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600 Capitol Way North, Olympia, WA 98501-1091

This document is provided for archival purposes only.
Archived documents do not reflect current WDFW regulations or policy and may contain factual inaccuracies.

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February 28, 2008
Contact: John Wisner, (360) 902-8410
Mike Kuttel, (360) 480-4881

Redesigned Master Hunter program
accepting applications through April 16

OLYMPIA — The Washington Department of Fish and Wildlife (WDFW) is currently accepting enrollment applications through April 16 for its redesigned Master Hunter program.

An orientation meeting on the application and certification process will be held March 22, from 1 to 4 p.m., in Room 172 of the Natural Resources Building (NRB), 1111 Washington St., Olympia. Details on the program and enrollment procedures are available at

Formerly known as Advanced Hunter Education (AHE), the program was revamped in 2007 to redefine its purpose and clarify requirements for participation. Enrollment in the program was suspended for nine months until the redesign was completed.

Master hunters participate in controlled hunts to remove problem animals that damage property or threaten public safety. To qualify for the program, applicants must demonstrate a high level of skill and be committed to lawful and ethical hunting practices, said Bruce Bjork, chief of the WDFW Enforcement program that manages hunter education.

“Since the beginning, the purpose of the program was to create a pool of highly qualified hunters who could help the department manage wildlife in sensitive or problem areas,” Bjork said. “Over the years, the effort has been largely successful, with problem animals removed from damage situations and millions of dollars saved in crop damage.”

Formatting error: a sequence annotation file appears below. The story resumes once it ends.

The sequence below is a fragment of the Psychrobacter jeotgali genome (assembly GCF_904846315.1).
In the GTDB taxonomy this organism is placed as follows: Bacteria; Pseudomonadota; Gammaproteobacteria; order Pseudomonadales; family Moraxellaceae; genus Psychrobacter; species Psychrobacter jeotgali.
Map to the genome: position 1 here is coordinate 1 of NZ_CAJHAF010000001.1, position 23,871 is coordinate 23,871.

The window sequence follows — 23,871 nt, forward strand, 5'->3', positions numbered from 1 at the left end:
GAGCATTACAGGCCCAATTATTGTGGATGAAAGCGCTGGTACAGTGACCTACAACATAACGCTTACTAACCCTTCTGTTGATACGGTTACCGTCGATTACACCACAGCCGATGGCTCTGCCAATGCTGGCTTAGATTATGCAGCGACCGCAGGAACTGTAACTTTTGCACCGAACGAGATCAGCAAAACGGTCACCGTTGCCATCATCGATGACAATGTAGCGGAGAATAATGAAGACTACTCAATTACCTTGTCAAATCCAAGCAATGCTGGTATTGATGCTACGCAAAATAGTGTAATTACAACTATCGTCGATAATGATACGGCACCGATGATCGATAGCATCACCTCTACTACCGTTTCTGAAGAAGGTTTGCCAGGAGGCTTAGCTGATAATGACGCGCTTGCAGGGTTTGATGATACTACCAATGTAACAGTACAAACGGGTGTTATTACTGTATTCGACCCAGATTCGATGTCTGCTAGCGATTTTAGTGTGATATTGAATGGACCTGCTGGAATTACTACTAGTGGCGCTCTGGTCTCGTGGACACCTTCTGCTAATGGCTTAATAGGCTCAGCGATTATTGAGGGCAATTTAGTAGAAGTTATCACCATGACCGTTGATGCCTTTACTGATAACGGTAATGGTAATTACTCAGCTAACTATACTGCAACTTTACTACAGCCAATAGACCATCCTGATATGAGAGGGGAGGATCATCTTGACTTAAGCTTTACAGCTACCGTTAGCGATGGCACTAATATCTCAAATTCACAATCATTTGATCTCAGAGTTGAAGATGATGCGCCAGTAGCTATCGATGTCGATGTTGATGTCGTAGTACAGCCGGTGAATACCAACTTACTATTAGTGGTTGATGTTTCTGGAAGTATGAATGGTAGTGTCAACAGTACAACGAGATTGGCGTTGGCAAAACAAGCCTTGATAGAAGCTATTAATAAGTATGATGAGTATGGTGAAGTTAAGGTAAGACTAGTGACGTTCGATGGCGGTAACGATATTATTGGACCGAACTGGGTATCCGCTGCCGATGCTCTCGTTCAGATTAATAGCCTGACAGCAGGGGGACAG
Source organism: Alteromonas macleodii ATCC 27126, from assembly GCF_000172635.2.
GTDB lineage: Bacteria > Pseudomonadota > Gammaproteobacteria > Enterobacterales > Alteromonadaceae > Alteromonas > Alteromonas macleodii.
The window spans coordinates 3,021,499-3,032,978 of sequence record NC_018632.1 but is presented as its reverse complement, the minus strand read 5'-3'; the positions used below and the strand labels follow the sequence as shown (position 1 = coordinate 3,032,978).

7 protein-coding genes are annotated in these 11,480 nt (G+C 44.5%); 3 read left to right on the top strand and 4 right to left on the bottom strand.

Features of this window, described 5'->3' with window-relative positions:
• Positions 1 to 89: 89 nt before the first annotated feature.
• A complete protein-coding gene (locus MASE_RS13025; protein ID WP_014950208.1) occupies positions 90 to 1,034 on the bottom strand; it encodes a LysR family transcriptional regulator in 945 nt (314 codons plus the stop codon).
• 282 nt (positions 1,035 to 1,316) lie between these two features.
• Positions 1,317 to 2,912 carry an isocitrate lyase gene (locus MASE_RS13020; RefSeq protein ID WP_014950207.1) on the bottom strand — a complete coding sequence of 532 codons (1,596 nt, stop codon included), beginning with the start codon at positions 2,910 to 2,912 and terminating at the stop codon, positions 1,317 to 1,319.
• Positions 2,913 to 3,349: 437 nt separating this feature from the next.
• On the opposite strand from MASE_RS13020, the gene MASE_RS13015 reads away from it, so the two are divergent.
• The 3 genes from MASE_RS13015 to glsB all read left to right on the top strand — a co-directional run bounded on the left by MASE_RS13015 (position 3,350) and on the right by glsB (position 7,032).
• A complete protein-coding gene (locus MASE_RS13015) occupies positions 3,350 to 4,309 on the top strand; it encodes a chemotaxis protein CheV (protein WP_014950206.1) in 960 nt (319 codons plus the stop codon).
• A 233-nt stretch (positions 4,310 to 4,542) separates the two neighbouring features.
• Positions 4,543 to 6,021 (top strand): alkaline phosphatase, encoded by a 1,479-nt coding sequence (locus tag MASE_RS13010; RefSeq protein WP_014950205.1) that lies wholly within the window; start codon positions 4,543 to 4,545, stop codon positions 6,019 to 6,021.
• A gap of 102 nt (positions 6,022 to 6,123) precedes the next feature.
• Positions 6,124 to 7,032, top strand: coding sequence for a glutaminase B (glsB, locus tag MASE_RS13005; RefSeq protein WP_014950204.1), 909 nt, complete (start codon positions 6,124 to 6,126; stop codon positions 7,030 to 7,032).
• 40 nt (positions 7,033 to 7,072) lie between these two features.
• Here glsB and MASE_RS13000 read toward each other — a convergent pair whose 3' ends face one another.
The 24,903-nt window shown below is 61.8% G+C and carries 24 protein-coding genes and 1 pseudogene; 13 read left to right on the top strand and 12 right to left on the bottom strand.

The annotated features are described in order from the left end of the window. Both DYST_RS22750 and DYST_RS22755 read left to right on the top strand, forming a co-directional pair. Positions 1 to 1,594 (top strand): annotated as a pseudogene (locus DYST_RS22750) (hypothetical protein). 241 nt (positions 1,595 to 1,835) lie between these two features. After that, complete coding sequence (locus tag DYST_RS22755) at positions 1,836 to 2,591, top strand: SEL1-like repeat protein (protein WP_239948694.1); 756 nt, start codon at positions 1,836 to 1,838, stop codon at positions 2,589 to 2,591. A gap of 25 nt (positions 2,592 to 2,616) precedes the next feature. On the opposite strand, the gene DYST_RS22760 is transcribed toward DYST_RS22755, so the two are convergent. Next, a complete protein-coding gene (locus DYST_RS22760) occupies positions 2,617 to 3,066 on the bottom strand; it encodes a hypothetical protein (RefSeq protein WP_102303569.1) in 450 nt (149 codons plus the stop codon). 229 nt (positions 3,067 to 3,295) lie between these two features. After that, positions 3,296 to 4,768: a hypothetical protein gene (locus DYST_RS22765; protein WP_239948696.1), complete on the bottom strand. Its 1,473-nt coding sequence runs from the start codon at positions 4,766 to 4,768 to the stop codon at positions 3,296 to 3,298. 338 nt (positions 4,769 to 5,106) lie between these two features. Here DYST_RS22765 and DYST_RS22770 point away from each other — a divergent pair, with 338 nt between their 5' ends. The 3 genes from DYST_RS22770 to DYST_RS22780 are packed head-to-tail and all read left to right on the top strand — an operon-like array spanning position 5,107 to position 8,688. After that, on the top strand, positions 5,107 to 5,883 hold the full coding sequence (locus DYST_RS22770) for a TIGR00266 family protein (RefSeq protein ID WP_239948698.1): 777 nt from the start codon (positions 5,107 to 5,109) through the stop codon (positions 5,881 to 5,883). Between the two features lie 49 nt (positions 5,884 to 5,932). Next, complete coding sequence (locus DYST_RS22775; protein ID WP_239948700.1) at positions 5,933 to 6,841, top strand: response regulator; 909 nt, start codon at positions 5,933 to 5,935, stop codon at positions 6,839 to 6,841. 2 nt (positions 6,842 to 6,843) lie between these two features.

But the program was not without its problems, which led to the recent overhaul, Bjork said.

“Some people took advantage of the privilege and were hunting illegally, which damaged the reputation of the program and defeated its purpose,” he said. “It was clear we needed a new direction to attract people who not only had the skills, but were committed to ethical and responsible hunting.”

As part of that new direction, hunters enrolling in the program are now required to undergo a criminal background check and sign a Master Hunter Code of Ethics. New applicants will also be required to provide at least 20 hours of volunteer service on projects that benefit the state’s wildlife resources.

Those who successfully complete the enrollment process will receive a certificate, a patch and a master hunter identification card and will be eligible to participate in special depredation hunts throughout the year.

Former AHE members also must comply with the new regulations to be considered for retention in the new program. Those who turned in their forms will be notified by May 12 on their certification status.

“This is a great opportunity for conscientious, committed hunters to assume a leadership role among their peers,” Bjork said. “Their knowledge and conduct in the field can help build positive relationships with landowners and assure public hunting opportunity in the future.”

Along with the new requirements, a Master Hunter advisory group is also being formed to help guide the department’s efforts, provide oversight and help improve the effectiveness of program.

Changes in the Master Hunter program do not affect WDFW’s Basic Hunter Education program. Washington hunters born after Jan. 1, 1972 are required to complete Basic Hunter Education in order to purchase a valid hunting license.